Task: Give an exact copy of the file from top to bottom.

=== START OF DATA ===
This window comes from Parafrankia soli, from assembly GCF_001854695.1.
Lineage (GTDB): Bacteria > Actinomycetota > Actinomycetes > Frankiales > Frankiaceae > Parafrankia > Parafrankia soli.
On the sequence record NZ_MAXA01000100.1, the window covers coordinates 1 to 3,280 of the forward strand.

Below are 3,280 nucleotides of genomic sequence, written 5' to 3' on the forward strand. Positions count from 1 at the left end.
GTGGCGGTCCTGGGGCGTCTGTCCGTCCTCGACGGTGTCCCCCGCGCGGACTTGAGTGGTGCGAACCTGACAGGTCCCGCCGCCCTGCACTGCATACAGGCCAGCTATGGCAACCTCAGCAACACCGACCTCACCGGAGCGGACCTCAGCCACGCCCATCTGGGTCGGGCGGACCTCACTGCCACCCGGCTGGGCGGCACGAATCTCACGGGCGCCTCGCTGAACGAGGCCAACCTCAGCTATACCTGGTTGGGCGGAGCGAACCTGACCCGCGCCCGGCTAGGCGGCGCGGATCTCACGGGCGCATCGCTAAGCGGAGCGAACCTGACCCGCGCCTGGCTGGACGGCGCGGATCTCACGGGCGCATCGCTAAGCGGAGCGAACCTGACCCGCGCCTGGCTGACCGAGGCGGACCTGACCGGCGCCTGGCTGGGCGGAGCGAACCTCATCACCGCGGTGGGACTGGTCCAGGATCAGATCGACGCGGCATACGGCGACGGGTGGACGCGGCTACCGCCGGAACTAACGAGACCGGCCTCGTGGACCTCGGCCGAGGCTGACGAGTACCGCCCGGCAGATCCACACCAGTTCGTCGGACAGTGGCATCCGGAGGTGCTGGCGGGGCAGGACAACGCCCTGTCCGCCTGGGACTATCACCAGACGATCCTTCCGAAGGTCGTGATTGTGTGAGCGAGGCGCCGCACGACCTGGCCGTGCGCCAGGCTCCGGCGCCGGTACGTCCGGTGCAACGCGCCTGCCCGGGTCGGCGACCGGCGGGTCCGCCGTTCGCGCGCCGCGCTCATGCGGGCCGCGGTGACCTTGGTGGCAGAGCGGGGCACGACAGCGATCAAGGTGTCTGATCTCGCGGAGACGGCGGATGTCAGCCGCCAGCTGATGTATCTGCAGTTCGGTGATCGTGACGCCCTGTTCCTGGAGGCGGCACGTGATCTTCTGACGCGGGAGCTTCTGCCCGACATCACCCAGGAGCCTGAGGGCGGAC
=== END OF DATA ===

This window comes from Parafrankia soli, from assembly GCF_001854695.1.
Lineage (GTDB): Bacteria > Actinomycetota > Actinomycetes > Frankiales > Frankiaceae > Parafrankia > Parafrankia soli.
On the sequence record NZ_MAXA01000100.1, the window covers coordinates 1 to 3,280 of the forward strand.

Below are 3,280 nucleotides of genomic sequence, written 5' to 3' on the forward strand. Positions count from 1 at the left end.
GTGGCGGTCCTGGGGCGTCTGTCCGTCCTCGACGGTGTCCCCCGCGCGGACTTGAGTGGTGCGAACCTGACAGGTCCCGCCGCCCTGCACTGCATACAGGCCAGCTATGGCAACCTCAGCAACACCGACCTCACCGGAGCGGACCTCAGCCACGCCCATCTGGGTCGGGCGGACCTCACTGCCACCCGGCTGGGCGGCACGAATCTCACGGGCGCCTCGCTGAACGAGGCCAACCTCAGCTATACCTGGTTGGGCGGAGCGAACCTGACCCGCGCCCGGCTAGGCGGCGCGGATCTCACGGGCGCATCGCTAAGCGGAGCGAACCTGACCCGCGCCTGGCTGGACGGCGCGGATCTCACGGGCGCATCGCTAAGCGGAGCGAACCTGACCCGCGCCTGGCTGACCGAGGCGGACCTGACCGGCGCCTGGCTGGGCGGAGCGAACCTCATCACCGCGGTGGGACTGGTCCAGGATCAGATCGACGCGGCATACGGCGACGGGTGGACGCGGCTACCGCCGGAACTAACGAGACCGGCCTCGTGGACCTCGGCCGAGGCTGACGAGTACCGCCCGGCAGATCCACACCAGTTCGTCGGACAGTGGCATCCGGAGGTGCTGGCGGGGCAGGACAACGCCCTGTCCGCCTGGGACTATCACCAGACGATCCTTCCGAAGGTCGTGATTGTGTGAGCGAGGCGCCGCACGACCTGGCCGTGCGCCAGGCTCCGGCGCCGGTACGTCCGGTGCAACGCGCCTGCCCGGGTCGGCGACCGGCGGGTCCGCCGTTCGCGCGCCGCGCTCATGCGGGCCGCGGTGACCTTGGTGGCAGAGCGGGGCACGACAGCGATCAAGGTGTCTGATCTCGCGGAGACGGCGGATGTCAGCCGCCAGCTGATGTATCTGCAGTTCGGTGATCGTGACGCCCTGTTCCTGGAGGCGGCACGTGATCTTCTGACGCGGGAGCTTCTGCCCGACATCACCCAGGAGCCTGAGGGCGGAC